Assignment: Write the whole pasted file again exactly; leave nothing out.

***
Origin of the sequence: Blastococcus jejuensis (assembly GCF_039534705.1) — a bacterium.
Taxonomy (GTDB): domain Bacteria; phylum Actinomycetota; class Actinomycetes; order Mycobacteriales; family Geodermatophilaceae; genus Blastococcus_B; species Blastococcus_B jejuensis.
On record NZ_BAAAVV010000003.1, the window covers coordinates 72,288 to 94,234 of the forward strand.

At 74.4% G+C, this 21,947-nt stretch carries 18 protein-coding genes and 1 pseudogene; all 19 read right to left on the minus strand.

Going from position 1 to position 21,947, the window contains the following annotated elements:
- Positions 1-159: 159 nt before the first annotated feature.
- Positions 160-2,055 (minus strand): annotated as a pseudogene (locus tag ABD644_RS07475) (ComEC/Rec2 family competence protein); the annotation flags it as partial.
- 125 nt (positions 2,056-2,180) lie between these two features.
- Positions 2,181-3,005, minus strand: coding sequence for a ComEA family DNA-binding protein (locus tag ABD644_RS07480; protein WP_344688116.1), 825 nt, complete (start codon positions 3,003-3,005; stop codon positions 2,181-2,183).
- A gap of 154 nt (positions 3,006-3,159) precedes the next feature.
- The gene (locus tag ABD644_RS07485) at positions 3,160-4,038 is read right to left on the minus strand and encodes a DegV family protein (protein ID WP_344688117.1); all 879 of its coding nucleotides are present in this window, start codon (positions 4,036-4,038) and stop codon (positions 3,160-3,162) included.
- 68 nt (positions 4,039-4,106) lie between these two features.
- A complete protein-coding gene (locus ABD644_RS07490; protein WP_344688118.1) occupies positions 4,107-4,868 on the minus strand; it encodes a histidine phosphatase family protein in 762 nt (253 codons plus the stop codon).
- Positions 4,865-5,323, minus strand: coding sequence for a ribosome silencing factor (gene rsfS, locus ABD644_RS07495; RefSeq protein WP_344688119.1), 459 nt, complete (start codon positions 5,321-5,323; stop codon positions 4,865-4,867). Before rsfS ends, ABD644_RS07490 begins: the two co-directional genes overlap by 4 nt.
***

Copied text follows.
Origin of the sequence: Blastococcus jejuensis (assembly GCF_039534705.1) — a bacterium.
Taxonomy (GTDB): domain Bacteria; phylum Actinomycetota; class Actinomycetes; order Mycobacteriales; family Geodermatophilaceae; genus Blastococcus_B; species Blastococcus_B jejuensis.
On record NZ_BAAAVV010000003.1, the window covers coordinates 72,288 to 94,234 of the forward strand.

At 74.4% G+C, this 21,947-nt stretch carries 18 protein-coding genes and 1 pseudogene; all 19 read right to left on the minus strand.

Going from position 1 to position 21,947, the window contains the following annotated elements:
- Positions 1-159: 159 nt before the first annotated feature.
- Positions 160-2,055 (minus strand): annotated as a pseudogene (locus tag ABD644_RS07475) (ComEC/Rec2 family competence protein); the annotation flags it as partial.
- 125 nt (positions 2,056-2,180) lie between these two features.
- Positions 2,181-3,005, minus strand: coding sequence for a ComEA family DNA-binding protein (locus tag ABD644_RS07480; protein WP_344688116.1), 825 nt, complete (start codon positions 3,003-3,005; stop codon positions 2,181-2,183).
- A gap of 154 nt (positions 3,006-3,159) precedes the next feature.
- The gene (locus tag ABD644_RS07485) at positions 3,160-4,038 is read right to left on the minus strand and encodes a DegV family protein (protein ID WP_344688117.1); all 879 of its coding nucleotides are present in this window, start codon (positions 4,036-4,038) and stop codon (positions 3,160-3,162) included.
- 68 nt (positions 4,039-4,106) lie between these two features.
- A complete protein-coding gene (locus ABD644_RS07490; protein WP_344688118.1) occupies positions 4,107-4,868 on the minus strand; it encodes a histidine phosphatase family protein in 762 nt (253 codons plus the stop codon).
- Positions 4,865-5,323, minus strand: coding sequence for a ribosome silencing factor (gene rsfS, locus ABD644_RS07495; RefSeq protein WP_344688119.1), 459 nt, complete (start codon positions 5,321-5,323; stop codon positions 4,865-4,867). Before rsfS ends, ABD644_RS07490 begins: the two co-directional genes overlap by 4 nt.